I am blessed every single day of my life to be with people, many who are Haitian, who inspire me, bring me joy, make me laugh, and encourage me. From my family and friends to co-workers and colleagues, there are people all around me fully engaged in doing what they can to improve themselves, their families, their communities, and their country. It's in good people in Haiti and elsewhere and in God's grace where I find my hope.

John Engle is Co-Director of Haiti Partners.

Louis-Henri MarsLouis-Henri Mars

As I was driving away the feeling engulfed me. What had just happened? Was that a dream or did I really brush up against something truly extraordinary? Is that what Jesus in our midst looks like? Did I just come into the center of God's will for a few minutes? Had I been part of a privileged moment?

Earlier in the afternoon a week ago, on December 31, 2010, I had driven to this downtown ghetto to spend time with a couple of gang members in the neighborhood. They were still living in tents one year after the terrible earthquake. Over the past three years I had been facilitating dialogues to promote peace between members of this poor community, including the gangs, and members of the formal business community, the well-to-do. Now, as a gesture of goodwill, I had gone down to spend some time with the guys just shooting the breeze over a couple of beers.

It was amazing. They loved that I would take the time to come and be with them without any agenda other than sitting in a plastic chair and talking about family, sports, or the events of a horrible year gone by. As afternoon grew into evening, other members of the community would drop by to say hello, marvel at my presence, and walk on. Then darkness started moving in and I knew that it was time for me to go home. I asked them if I could pray for them, half expecting to hear embarrassed laughter and crude jokes. Instead these hard men readily agreed. We formed a small circle. Some stayed out, yet we had a good group and I lifted all of us up in prayer to the Lord. It was short but sweet in the intimacy of the unlighted street.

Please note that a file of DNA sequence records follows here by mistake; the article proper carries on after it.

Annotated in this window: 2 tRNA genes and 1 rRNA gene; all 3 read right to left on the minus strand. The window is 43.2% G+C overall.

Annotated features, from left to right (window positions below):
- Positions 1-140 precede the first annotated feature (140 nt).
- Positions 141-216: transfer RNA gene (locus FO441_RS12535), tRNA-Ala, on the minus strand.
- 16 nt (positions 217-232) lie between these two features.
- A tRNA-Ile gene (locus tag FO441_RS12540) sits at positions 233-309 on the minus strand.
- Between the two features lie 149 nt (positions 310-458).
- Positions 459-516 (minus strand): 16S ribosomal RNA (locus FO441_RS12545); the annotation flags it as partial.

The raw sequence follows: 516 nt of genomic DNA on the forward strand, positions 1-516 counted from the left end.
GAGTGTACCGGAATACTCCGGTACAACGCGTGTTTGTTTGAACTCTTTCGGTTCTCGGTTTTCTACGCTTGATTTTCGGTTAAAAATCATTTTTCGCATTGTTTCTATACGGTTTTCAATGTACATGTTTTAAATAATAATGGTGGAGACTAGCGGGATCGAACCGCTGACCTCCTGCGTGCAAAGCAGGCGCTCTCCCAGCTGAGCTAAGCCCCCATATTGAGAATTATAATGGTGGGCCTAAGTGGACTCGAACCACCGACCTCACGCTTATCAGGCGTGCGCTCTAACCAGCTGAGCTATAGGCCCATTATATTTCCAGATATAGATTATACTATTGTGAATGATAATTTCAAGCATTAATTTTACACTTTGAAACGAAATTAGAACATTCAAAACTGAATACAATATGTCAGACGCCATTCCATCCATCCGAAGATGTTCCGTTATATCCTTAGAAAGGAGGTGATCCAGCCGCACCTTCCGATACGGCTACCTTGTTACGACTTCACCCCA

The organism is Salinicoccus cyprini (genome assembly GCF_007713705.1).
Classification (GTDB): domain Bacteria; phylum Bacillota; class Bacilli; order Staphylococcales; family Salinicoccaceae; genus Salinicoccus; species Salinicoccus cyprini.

What a joy divine. What a privileged way to end the year.

Louis-Henri Mars is director of EuraOdos.

Luke RennerLuke Renner

In Haiti, where centuries have proven that lasting progress is elusive, hope seems harder and harder to come by.  I remember when hope used to be fun and easy to find. The earthquake did a lot to change that. I want those days to return, but hope isn't being handed out like it used to be and is become increasingly harder to manufacture.

Honestly, it's never been easy in Haiti. Life teeters on a bleeding edge. Mistakes are costly and often irreversible. Hope is not some flippant emotion here, it's a genuine gamble.

It's easy to be critical of hope in the face of this great adversity. For the most part, I suspect that critics are being pragmatic. I certainly get the value in that, but I'm not really interested in the extremes, even the ones that spare me a bruise or two. If there is something to be hopeful about, I sure don't want to miss it and if bruises will grow me into a better version of myself, then I could stand to have a few more.